In the course of this work the 550-kilometre-long route of the limes was surveyed, divided into sections and described. This division followed the administrative boundaries in 19th-century Germany and not that of ancient Rome:


Upper Germanic-Rhaetian Limes in general

  • Dietwulf Baatz: Der römische Limes. Archäologische Ausflüge zwischen Rhein und Donau. 4th edn. Gebrüder Mann, Berlin, 2000, ISBN 3-7861-1701-2.
  • Thomas Becker, Stephan Bender, Martin Kemkes, Andreas Thiel: Der Limes zwischen Rhein und Donau. Ein Bodendenkmal auf dem Weg zum UNESCO-Weltkulturerbe. (= Archaeological information from Baden-Württemberg. Issue 44). Konrad Theiss Verlag, Stuttgart, 2001, ISBN 3-927714-60-7.
  • Ernst Fabricius, Friedrich Leonhard, Felix Hettner, Oscar von Sarwey et al.: Der obergermanisch-raetische Limes des Roemerreiches. publ. by the Reichs-Limeskommission in at least 15 volumes. O. Petters, Heidelberg/Berlin/Leipzig, 1894–1937 (partial reprint: Codex-Verlag, Böblingen, 1973; full reprint: Greiner, Remshalden, 2005ff., ISBN 3-935383-72-X, ISBN 978-3-935383-61-5).
  • Anne Johnson: Römische Kastelle des 1. und 2. Jahrhunderts n. Chr. in Britannien und in den germanischen Provinzen des Römerreiches. (= Kulturgeschichte der antiken Welt. Vol. 37). Zabern, Mainz, 1987, ISBN 3-8053-0868-X.
  • Martin Kemkes: Der Limes. Grenze Roms zu den Barbaren. 2nd, revised edition. Thorbecke, Ostfildern, 2006, ISBN 3-7995-3401-6.
  • Hans-Peter Kuhnen (ed.): Gestürmt – Geräumt – Vergessen? Der Limesfall und das Ende der Römerherrschaft in Südwestdeutschland. Württembergisches Landesmuseum, Stuttgart, 1992, ISBN 3-8062-1056-X.
  • Wolfgang Moschek: Der Limes. Grenze des Imperium Romanum. Primus, Darmstadt, 2014, ISBN 978-3-8631-2729-9.
  • Jürgen Oldenstein (ed.): Der obergermanisch-rätische Limes des Römerreiches. Fundindex Fundindex. Zabern, Mainz, 1982, ISBN 3-8053-0549-4.
  • Rudolf Pörtner: Mit dem Fahrstuhl in die Römerzeit. Econ, Düsseldorf 1959, 1965; Moewig, Rastatt, 1980, 2000 (divers further issues), ISBN 3-8118-3102-X.
  • Britta Rabold, Egon Schallmayer, Andreas Thiel (eds.): Der Limes. Die Deutsche Limes-Straße vom Rhein zur Donau. Theiss, Stuttgart, 2000, ISBN 3-8062-1461-1.
  • Marcus Reuter, Andreas Thiel: Der Limes. Auf den Spuren der Römer. Theiss, Stuttgart, 2015, ISBN 978-3-806-22760-4.
  • Egon Schallmayer: Der Limes. Geschichte einer Grenze. C. H. Beck, Munich, 2006, ISBN 3-406-48018-7 (scarce, current introduction.)
  • Hans Schönberger: Die römischen Truppenlager der frühen und mittleren Kaiserzeit zwischen Nordsee und Inn. In: Bericht der Römisch-Germanischen Kommission. 66, 1985, pp. 321–495.
  • Andreas Thiel: Wege am Limes. 55 Ausflüge in die Römerzeit. Theiss, Stuttgart, 2005, ISBN 3-8062-1946-X.
  • Gerhard Waldherr: Der Limes. Kontaktzone zwischen den Kulturen. Reclam, Stuttgart, 2009, ISBN 978-3-15-018648-0.


  • Willi Beck, Dieter Planck: Der Limes in Südwestdeutschland. 2nd edn., Konrad Theiß Verlag, Stuttgart, 1987, ISBN 3-8062-0496-9.
  • Thomas Fischer, Erika Riedmeier-Fischer: Der römische Limes in Bayern. Geschichte und Schauplätze entlang des UNESCO-Welterbes. Verlag Friedrich Pustet, Regensburg, 2008, ISBN 978-3-7917-2120-0.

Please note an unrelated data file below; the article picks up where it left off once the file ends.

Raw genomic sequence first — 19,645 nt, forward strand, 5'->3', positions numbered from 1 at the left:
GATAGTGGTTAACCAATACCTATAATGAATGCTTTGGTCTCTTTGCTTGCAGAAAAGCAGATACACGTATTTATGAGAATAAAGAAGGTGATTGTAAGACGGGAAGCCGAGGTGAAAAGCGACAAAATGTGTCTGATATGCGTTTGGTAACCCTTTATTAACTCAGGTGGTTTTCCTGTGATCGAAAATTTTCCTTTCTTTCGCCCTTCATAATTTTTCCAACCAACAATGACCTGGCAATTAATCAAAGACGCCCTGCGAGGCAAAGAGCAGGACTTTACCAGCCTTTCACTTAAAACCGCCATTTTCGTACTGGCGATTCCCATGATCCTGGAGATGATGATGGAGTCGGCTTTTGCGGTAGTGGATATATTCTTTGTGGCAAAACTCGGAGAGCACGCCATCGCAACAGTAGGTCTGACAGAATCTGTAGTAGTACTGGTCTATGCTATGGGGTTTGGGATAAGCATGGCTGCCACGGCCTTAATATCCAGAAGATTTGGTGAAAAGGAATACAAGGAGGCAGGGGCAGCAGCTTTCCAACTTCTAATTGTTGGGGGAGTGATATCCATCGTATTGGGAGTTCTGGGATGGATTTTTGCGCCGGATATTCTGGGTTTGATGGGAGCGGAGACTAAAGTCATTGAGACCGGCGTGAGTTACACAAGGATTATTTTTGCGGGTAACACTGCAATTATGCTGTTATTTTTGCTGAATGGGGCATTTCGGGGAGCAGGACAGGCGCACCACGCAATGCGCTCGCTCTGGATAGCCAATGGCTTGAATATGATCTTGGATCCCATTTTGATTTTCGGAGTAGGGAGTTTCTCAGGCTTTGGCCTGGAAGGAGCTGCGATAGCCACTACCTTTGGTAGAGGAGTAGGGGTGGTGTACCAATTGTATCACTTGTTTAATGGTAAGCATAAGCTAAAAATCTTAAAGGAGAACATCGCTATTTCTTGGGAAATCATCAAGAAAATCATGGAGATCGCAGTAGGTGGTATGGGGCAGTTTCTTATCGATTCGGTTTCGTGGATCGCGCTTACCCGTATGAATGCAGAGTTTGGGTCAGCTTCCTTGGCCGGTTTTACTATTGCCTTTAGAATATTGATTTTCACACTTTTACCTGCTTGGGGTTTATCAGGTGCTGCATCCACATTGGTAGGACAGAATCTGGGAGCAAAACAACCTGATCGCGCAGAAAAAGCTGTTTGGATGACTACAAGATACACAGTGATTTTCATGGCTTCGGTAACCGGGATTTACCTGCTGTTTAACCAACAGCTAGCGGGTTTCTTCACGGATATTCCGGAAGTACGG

• Jörg Heiligmann: Der "Alb-Limes". Ein Beitrag zur Besetzungsgeschichte Südwestdeutschlands. Theiss, Stuttgart, 1990, ISBN 3-8062-0814-X.
  • Cliff Alexander Jost: Der römische Limes in Rheinland-Pfalz. (= Archäologie an Mittelrhein und Mosel, Vol. 14). Landesamt für Denkmalpflege Rheinland-Pfalz, Koblenz, 2003, ISBN 3-929645-07-6.
  • Margot Klee: Der Limes zwischen Rhein und Main. Theiss, Stuttgart, 1989, ISBN 3-8062-0276-1.
  • Margot Klee: Der römische Limes in Hessen. Verlag Friedrich Pustet, Regensburg, 2010, ISBN 978-3-7917-2232-0.
  • Egon Schallmayer: Der Odenwaldlimes. Entlang der römischen Grenze zwischen Main und Neckar. Theiss, Stuttgart, 2010, ISBN 978-3-8062-2309-5.
  • Bernd Steidl: Welterbe Limes: Roms Grenze am Main. Logo Verlag, Obernburg am Main, 2008, ISBN 978-3-939462-06-4.


  • Der Limes. Rheinbrohl – Holzhausen an der Heide. Topographische Freizeitkarte 1:25000 mit Limes-Wanderweg, Limes-Radweg, Deutsche Limesstraße. Publ.: Rhineland-Palatinate State Office of Survey and Geobasis Information in cooperation with the Rhineland-Palatinate State Office for Monument Conservation, Archaeological monument conservation, Koblenz Office. – Koblenz: State Office of Survey and Geobasis Information in cooperation with the Rhineland-Palatinate State Office for Monument Conservation, Koblenz Office 2006, ISBN 3-89637-378-1.
  • Offizielle Karte UNESCO-Weltkulturerbe obergermanisch-raetischer Limes in Rheinland-Pfalz von Rheinbrohl bis zur Saalburg (Hessen). Jointly published by the Deutsche Limeskommission, Generaldirektion Kulturelles Erbe – Direktion Archäologie, verein Deutsche Limes-Straße, Landesamt für Vermessung und Geobasisinformation Rheinland-Pfalz. – Koblenz: Landesamt für Vermessung und Geobasisinformation Rheinland-Pfalz 2007, ISBN 978-3-89637-384-7.

External links[edit]


  1. ^ Dietwulf Baatz: Die Saalburg – ein Limeskastell 80 Jahre nach der Rekonstruktion. In: Günter Ulbert, Gerhard Weber (eds.): Konservierte Geschichte? Antike Bauten und ihre Erhaltung. Konrad Theiss Verlag. Stuttgart, 1985, ISBN 3-8062-0450-0, p. 126; Ill. 127.
  2. ^ Weißenburg stiftet eigenen Kulturpreis, published in 1986, retrieved 22 June 2016
  3. ^ Bernhard Overbeck: Johann Alexander Döderlein (1675–1745) und die „vaterländische“ Numismatik, Brunswick, 2012, pp.147-165